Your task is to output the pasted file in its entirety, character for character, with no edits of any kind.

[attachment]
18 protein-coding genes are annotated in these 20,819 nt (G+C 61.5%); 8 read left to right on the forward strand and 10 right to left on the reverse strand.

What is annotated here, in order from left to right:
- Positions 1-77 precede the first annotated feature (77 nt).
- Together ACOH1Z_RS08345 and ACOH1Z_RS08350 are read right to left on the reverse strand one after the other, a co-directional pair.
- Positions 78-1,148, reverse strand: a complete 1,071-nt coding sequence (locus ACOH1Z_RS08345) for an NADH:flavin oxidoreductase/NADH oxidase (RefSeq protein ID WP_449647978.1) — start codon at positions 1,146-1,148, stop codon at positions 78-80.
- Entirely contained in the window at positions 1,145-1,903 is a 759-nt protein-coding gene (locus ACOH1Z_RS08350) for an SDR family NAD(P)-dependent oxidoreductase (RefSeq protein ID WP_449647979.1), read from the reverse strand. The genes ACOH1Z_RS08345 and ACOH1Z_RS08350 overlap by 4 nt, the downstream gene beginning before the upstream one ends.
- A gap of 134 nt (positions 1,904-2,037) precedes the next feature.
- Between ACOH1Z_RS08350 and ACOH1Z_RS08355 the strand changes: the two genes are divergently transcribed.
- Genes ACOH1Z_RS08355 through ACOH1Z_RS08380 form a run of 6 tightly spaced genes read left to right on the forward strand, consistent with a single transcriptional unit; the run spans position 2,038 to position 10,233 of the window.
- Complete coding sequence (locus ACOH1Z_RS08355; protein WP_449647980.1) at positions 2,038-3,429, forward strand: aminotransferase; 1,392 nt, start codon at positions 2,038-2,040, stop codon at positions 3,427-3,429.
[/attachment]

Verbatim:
18 protein-coding genes are annotated in these 20,819 nt (G+C 61.5%); 8 read left to right on the forward strand and 10 right to left on the reverse strand.

What is annotated here, in order from left to right:
- Positions 1-77 precede the first annotated feature (77 nt).
- Together ACOH1Z_RS08345 and ACOH1Z_RS08350 are read right to left on the reverse strand one after the other, a co-directional pair.
- Positions 78-1,148, reverse strand: a complete 1,071-nt coding sequence (locus ACOH1Z_RS08345) for an NADH:flavin oxidoreductase/NADH oxidase (RefSeq protein ID WP_449647978.1) — start codon at positions 1,146-1,148, stop codon at positions 78-80.
- Entirely contained in the window at positions 1,145-1,903 is a 759-nt protein-coding gene (locus ACOH1Z_RS08350) for an SDR family NAD(P)-dependent oxidoreductase (RefSeq protein ID WP_449647979.1), read from the reverse strand. The genes ACOH1Z_RS08345 and ACOH1Z_RS08350 overlap by 4 nt, the downstream gene beginning before the upstream one ends.
- A gap of 134 nt (positions 1,904-2,037) precedes the next feature.
- Between ACOH1Z_RS08350 and ACOH1Z_RS08355 the strand changes: the two genes are divergently transcribed.
- Genes ACOH1Z_RS08355 through ACOH1Z_RS08380 form a run of 6 tightly spaced genes read left to right on the forward strand, consistent with a single transcriptional unit; the run spans position 2,038 to position 10,233 of the window.
- Complete coding sequence (locus ACOH1Z_RS08355; protein WP_449647980.1) at positions 2,038-3,429, forward strand: aminotransferase; 1,392 nt, start codon at positions 2,038-2,040, stop codon at positions 3,427-3,429.